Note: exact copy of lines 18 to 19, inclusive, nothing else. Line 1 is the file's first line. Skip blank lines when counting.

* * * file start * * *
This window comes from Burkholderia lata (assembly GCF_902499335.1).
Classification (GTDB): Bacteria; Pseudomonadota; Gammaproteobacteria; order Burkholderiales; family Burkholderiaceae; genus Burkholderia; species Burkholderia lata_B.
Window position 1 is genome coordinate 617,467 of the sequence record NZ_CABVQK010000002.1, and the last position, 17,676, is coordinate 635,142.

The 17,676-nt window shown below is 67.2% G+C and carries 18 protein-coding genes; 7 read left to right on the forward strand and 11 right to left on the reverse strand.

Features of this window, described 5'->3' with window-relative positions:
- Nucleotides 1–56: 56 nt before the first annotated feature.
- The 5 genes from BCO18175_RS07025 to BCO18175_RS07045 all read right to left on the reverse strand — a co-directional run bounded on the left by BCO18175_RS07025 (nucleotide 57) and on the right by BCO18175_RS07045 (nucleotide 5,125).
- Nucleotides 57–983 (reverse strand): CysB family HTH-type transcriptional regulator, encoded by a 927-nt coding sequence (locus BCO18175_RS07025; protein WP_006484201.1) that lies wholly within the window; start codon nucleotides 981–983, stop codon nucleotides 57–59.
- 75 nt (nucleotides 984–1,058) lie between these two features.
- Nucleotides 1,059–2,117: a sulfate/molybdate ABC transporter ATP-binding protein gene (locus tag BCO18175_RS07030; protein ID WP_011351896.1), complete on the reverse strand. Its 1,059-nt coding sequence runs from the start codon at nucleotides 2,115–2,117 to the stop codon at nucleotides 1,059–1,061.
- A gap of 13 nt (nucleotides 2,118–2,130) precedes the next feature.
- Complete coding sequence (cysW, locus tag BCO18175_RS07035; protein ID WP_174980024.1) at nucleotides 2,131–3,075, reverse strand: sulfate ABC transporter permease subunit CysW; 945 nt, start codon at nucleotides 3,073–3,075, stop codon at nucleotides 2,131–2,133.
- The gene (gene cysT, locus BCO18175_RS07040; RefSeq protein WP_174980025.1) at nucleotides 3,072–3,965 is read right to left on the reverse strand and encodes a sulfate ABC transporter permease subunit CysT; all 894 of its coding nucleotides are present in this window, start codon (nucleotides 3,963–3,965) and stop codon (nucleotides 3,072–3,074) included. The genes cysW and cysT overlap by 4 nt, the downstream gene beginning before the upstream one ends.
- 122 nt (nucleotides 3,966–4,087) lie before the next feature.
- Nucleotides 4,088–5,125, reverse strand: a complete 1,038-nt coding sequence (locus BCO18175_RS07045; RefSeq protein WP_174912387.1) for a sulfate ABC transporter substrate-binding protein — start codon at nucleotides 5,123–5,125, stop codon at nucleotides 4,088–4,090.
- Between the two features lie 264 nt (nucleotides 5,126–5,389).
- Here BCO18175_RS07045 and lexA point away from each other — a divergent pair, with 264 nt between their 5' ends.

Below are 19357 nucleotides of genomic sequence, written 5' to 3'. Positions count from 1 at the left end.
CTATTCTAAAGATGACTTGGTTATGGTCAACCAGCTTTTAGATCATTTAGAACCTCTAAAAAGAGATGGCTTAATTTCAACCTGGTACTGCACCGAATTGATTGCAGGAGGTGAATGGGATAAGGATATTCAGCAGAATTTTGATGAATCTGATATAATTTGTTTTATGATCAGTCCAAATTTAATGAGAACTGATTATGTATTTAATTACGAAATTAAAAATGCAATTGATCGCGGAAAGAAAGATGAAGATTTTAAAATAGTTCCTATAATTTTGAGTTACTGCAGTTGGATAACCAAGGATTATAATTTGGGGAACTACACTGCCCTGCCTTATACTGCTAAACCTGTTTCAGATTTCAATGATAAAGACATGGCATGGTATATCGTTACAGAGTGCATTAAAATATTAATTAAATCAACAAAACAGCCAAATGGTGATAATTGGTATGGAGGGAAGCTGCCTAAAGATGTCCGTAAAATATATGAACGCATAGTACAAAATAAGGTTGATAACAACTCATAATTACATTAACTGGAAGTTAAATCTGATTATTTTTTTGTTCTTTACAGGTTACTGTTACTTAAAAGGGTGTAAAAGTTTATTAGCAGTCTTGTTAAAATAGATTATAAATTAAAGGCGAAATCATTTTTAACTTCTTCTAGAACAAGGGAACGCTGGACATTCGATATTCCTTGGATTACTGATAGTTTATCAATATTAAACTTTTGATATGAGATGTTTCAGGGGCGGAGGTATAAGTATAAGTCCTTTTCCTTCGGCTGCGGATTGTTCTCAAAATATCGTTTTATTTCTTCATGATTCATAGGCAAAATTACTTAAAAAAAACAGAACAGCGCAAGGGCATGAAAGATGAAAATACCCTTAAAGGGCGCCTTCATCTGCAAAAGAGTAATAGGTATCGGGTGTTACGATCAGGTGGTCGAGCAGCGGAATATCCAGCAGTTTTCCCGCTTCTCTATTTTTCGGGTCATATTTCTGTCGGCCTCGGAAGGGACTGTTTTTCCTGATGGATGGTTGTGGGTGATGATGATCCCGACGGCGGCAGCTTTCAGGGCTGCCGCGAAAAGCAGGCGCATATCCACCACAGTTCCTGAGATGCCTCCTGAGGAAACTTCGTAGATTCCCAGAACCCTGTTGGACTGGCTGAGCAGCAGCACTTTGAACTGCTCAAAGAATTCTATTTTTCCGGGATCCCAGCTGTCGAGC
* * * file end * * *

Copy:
Below are 19357 nucleotides of genomic sequence, written 5' to 3'. Positions count from 1 at the left end.
CTATTCTAAAGATGACTTGGTTATGGTCAACCAGCTTTTAGATCATTTAGAACCTCTAAAAAGAGATGGCTTAATTTCAACCTGGTACTGCACCGAATTGATTGCAGGAGGTGAATGGGATAAGGATATTCAGCAGAATTTTGATGAATCTGATATAATTTGTTTTATGATCAGTCCAAATTTAATGAGAACTGATTATGTATTTAATTACGAAATTAAAAATGCAATTGATCGCGGAAAGAAAGATGAAGATTTTAAAATAGTTCCTATAATTTTGAGTTACTGCAGTTGGATAACCAAGGATTATAATTTGGGGAACTACACTGCCCTGCCTTATACTGCTAAACCTGTTTCAGATTTCAATGATAAAGACATGGCATGGTATATCGTTACAGAGTGCATTAAAATATTAATTAAATCAACAAAACAGCCAAATGGTGATAATTGGTATGGAGGGAAGCTGCCTAAAGATGTCCGTAAAATATATGAACGCATAGTACAAAATAAGGTTGATAACAACTCATAATTACATTAACTGGAAGTTAAATCTGATTATTTTTTTGTTCTTTACAGGTTACTGTTACTTAAAAGGGTGTAAAAGTTTATTAGCAGTCTTGTTAAAATAGATTATAAATTAAAGGCGAAATCATTTTTAACTTCTTCTAGAACAAGGGAACGCTGGACATTCGATATTCCTTGGATTACTGATAGTTTATCAATATTAAACTTTTGATATGAGATGTTTCAGGGGCGGAGGTATAAGTATAAGTCCTTTTCCTTCGGCTGCGGATTGTTCTCAAAATATCGTTTTATTTCTTCATGATTCATAGGCAAAATTACTTAAAAAAAACAGAACAGCGCAAGGGCATGAAAGATGAAAATACCCTTAAAGGGCGCCTTCATCTGCAAAAGAGTAATAGGTATCGGGTGTTACGATCAGGTGGTCGAGCAGCGGAATATCCAGCAGTTTTCCCGCTTCTCTATTTTTCGGGTCATATTTCTGTCGGCCTCGGAAGGGACTGTTTTTCCTGATGGATGGTTGTGGGTGATGATGATCCCGACGGCGGCAGCTTTCAGGGCTGCCGCGAAAAGCAGGCGCATATCCACCACAGTTCCTGAGATGCCTCCTGAGGAAACTTCGTAGATTCCCAGAACCCTGTTGGACTGGCTGAGCAGCAGCACTTTGAACTGCTCAAAGAATTCTATTTTTCCGGGATCCCAGCTGTCGAGC